Can we work systemically if I come to therapy by myself?
Actually, the systemic approach is helpful for pretty much any scenario of therapy or coaching because your lived experience happens in a relationship.
You may be thinking: hold on a minute…I’m not in a relationship! In fact, that’s got nothing to do with why I’m here.
I hear you. It sounds odd. The systemic approach often invites you to think about things differently, and one of the ways it does that is by offering you the opportunity to consider alternative perspectives…so let’s explore this together.
I’ll start with a simple scenario…if you are already familiar with the concepts, feel free to jump ahead if that works for you.
Consider your ‘self’ as made up of parts. Let’s imagine together a circle with five segments. If you’re a visual person, you may like to get a piece of paper and pen and draw if that’s useful. In the segments, imagine or write a heading for each one as follows:
In the centre of the circle, where the segments all meet, imagine or draw something that looks like a bullseye on a target. There are lots of ways we can use this process, and for now, we are going to use it to demonstrate the relational, or systemic, approach to working with your relationship with yourself.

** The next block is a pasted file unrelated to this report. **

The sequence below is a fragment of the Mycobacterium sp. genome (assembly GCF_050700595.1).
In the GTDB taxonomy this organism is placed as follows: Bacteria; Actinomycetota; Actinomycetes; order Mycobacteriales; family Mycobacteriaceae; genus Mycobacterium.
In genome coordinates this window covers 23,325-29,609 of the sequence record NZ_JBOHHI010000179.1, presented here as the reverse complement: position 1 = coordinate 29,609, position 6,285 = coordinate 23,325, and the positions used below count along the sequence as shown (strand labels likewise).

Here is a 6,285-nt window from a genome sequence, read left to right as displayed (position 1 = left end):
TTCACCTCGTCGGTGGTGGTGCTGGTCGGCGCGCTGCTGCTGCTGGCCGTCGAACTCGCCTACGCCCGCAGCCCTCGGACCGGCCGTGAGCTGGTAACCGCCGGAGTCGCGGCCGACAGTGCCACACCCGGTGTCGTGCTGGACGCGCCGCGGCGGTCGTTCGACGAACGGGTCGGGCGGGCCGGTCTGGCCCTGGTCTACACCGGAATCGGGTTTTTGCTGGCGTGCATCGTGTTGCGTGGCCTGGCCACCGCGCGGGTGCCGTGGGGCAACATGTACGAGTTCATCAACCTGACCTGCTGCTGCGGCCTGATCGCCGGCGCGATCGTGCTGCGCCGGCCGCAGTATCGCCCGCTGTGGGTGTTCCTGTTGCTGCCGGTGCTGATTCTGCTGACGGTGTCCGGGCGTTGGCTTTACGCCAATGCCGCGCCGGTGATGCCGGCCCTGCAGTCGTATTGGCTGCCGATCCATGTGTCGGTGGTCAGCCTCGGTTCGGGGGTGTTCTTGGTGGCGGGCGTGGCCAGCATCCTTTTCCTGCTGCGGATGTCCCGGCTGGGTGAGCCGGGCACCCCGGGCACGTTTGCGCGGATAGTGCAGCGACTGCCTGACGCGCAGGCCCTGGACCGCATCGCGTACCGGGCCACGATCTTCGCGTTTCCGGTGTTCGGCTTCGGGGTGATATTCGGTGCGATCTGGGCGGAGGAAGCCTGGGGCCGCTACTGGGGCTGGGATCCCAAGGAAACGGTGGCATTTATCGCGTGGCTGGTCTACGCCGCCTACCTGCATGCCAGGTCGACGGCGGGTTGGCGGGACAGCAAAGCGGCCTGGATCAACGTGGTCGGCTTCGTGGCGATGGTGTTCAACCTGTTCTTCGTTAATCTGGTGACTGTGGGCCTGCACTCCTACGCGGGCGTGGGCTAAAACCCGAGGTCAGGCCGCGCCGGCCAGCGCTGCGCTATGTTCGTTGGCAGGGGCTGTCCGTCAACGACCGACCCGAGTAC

For example, say you had a physical injury, which happened as a result of an accident.
Perhaps, you have since experienced anxiety symptoms and your emotional wellbeing has suffered. Perhaps, you find yourself aware of beliefs about what the physical changes mean about your capability now, or you have some assumptions about what you can and can’t do since the accident.
Perhaps your emotional distress has led to wondering why did this happen to me…which in a way is a kind of existential or possibly spiritual questioning.
And finally, perhaps, you have a change in your expression of your sexual self in some way, either directly related to the physical changes, or related to your emotional anxiety and so on.
Whilst this seems a simple situation on the surface, most experiences have the potential to impact us on multiple levels, sometimes in ways that can be unexpected, confusing, distressing, or anxiety provoking.
The systemic approach offers us an opportunity to explore the relationships within you and how you make sense of the world in a way that can help you develop new insights and perspectives.
It opens the potential for a richer awareness of your unconscious beliefs; and the influences of environment, context, and culture on who you feel you are in this moment.
Together, we can create a process of helping you to create the identity that feels right for you, and developing the tools to help you choose how your sense of self can emerge throughout your life.
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